Why are Extinction Rebellion making demands of our government? Who do we think we are?

This is a good question. Most activist campaigns have specific goals, such as stopping drilling for oil in the Great Australian Bight. However Extinction Rebellion has much a much bigger goal – and one that we all have a stake in – which is a liveable planet.

In this series of posts, we are going to explain what we are aiming for in each demand being made by Extinction Rebellion. The first demand is about telling the truth.

1. That our Government tell the truth about the climate emergency, working with the media to communicate the urgency for change and the necessary responses to individuals, communities and businesses. This requires reversing all policies which undermine effective action for a liveable planet.

We’re not trying to tell you our governments are lying – though sometimes they do! But when it comes to the climate emergency, they are certainly not telling the full truth. They want to avoid talking about the imminent and catastrophic nature of climate change, because they don’t have policies or plans which will make a difference at the scale and timeframe needed. This needs to change.

South Australia has done a bit better than other places. With more than 50% of electricity in this state generated by renewables, we are leading the world in transition to a lower carbon electricity sector. We support the state government in its efforts to build a virtual power plant, through rolling out more battery storage across the state, in private homes and in public buildings. However it is not enough!

While we’re decarbonising our energy sector, we’re not doing well in transport, with most people using carbon-intensive petrol cars for travel, with few incentives to buy an electric vehicle or switch to cycling or public transport.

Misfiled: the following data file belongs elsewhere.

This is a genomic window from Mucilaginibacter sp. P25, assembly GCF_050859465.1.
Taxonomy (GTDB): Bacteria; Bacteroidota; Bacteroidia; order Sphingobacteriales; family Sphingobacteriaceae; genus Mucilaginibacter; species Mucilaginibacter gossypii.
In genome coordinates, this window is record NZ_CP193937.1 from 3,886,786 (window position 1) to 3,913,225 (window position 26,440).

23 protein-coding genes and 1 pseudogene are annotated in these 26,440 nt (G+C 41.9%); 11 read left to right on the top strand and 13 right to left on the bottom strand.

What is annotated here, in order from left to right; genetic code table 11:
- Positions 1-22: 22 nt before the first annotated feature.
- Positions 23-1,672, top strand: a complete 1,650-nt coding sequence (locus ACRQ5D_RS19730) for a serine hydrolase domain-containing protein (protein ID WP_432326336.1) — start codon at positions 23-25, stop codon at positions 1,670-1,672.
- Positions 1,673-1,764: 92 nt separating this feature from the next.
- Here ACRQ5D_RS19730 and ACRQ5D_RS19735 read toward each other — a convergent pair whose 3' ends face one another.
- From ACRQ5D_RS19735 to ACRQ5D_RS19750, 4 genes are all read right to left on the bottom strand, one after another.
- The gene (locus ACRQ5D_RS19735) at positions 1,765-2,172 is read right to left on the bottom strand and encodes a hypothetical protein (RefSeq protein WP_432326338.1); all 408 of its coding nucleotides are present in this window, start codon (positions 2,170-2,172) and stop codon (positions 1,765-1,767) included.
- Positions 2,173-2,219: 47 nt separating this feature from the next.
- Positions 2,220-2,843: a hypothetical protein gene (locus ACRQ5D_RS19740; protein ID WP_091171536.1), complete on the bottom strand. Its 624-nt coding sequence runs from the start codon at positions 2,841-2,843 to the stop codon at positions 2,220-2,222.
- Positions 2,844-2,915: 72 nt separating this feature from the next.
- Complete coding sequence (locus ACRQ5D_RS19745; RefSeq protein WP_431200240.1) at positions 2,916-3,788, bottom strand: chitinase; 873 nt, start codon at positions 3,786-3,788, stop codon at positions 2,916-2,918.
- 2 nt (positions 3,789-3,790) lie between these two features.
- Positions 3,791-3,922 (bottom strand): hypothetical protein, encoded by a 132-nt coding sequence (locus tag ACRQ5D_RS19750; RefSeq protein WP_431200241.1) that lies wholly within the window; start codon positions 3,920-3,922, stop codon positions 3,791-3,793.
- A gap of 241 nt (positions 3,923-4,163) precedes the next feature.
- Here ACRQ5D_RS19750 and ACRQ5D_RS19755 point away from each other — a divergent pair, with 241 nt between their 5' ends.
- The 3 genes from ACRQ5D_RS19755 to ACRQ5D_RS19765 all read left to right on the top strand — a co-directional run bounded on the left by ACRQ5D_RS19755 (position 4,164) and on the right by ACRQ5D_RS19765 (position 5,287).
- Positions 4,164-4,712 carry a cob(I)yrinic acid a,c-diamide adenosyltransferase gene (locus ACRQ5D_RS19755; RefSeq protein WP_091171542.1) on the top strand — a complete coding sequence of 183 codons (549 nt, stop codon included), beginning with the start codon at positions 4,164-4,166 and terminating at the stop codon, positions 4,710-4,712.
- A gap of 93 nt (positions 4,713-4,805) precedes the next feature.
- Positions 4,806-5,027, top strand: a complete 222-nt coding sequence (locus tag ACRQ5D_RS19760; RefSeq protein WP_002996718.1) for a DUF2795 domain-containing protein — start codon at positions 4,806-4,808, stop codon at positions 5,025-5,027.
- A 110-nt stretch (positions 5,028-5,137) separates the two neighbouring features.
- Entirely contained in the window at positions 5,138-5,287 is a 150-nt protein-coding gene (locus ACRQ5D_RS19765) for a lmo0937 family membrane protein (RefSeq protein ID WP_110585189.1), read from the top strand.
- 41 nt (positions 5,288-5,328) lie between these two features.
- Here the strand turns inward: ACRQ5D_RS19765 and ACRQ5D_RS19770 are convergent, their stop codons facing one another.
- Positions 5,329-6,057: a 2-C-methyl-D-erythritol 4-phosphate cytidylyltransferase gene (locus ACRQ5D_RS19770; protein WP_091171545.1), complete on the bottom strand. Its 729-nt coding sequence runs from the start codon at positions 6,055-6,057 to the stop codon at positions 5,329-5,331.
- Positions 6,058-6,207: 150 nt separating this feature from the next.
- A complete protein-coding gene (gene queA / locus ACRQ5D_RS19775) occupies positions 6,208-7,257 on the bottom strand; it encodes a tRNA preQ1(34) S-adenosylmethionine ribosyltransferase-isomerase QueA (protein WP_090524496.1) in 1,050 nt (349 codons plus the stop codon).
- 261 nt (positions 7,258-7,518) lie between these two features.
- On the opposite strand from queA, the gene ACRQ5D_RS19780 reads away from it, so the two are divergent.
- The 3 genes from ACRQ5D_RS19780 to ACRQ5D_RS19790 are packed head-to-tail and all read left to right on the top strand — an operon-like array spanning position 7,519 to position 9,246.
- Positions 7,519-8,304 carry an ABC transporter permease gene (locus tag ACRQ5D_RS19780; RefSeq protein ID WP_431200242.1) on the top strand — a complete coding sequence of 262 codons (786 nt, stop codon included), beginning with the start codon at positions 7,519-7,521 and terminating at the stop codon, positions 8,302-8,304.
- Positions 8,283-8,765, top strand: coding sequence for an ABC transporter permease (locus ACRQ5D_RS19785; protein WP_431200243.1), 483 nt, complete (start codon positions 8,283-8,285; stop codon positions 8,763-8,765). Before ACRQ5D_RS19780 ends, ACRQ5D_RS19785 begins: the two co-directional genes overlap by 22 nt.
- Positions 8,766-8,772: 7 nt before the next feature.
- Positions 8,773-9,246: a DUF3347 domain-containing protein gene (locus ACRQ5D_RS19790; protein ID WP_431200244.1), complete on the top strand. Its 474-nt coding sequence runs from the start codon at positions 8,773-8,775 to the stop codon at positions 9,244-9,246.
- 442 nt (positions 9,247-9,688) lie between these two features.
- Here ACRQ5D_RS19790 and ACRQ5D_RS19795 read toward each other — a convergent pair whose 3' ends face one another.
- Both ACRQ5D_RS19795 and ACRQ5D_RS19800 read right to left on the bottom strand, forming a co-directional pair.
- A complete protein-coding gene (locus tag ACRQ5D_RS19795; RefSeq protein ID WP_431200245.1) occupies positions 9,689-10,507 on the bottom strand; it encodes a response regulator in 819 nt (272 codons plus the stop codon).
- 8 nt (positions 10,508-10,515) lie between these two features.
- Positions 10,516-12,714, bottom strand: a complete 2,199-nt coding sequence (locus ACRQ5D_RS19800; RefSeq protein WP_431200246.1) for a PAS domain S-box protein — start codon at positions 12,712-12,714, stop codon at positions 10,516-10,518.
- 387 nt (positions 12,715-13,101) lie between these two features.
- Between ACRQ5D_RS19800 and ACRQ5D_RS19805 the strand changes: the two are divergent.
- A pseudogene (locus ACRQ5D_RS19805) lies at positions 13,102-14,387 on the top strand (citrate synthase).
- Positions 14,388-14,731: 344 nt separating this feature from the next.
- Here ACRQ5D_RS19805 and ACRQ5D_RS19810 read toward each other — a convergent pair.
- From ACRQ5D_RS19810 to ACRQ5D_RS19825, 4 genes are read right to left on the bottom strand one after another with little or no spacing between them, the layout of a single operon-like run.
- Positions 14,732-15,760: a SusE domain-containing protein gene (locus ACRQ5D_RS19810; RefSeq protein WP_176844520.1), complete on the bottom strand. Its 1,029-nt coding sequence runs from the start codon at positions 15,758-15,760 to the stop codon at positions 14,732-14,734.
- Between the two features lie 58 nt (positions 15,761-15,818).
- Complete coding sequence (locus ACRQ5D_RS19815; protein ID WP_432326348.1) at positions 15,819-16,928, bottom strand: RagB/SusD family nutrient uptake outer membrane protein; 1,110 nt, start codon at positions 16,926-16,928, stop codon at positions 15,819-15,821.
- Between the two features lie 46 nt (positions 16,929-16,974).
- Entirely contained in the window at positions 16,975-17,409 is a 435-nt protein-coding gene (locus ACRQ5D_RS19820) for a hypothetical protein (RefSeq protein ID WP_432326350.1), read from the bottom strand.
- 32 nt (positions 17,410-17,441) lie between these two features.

Similarly, our buildings are not well-designed for a warming world, with most needing much better insulation and shading.

Telling the truth means being honest about whether current government policies overall have any chance of keeping the world’s warming to levels less dangerous. Here’s a hint, they don’t! Even if some policies are good (the giant battery), there are often other policies, such as fuel subsidies, which are doing the opposite. These policies are actively rewarding behaviour which damages our planet’s atmosphere and jeopardises any chance of a habitable world for our children and grandchildren.

One of the simplest ways to reduce our impact is through energy efficiency. This is a win for everyone, because it means better products which use less power while doing as good a job. They usually last longer too. We see this in legislation which requires fridge manufacturers to advertise their star ratings. Government has a key role in setting these bars, and gradually raising them, thus rewarding innovation.

Governments are not being honest about the possibilities for positive change because of their links to corporations that are profiting from the ‘business as usual’ model. Some business are doing the right thing, but so many are not, as evidenced by the campaign of misinformation carried out for many years by Glencore  about its coal business.

The truth is painful, but it will set us free by allowing everyone to decide where they stand for a liveable world.

Yarrow, Media and Messaging, XRSA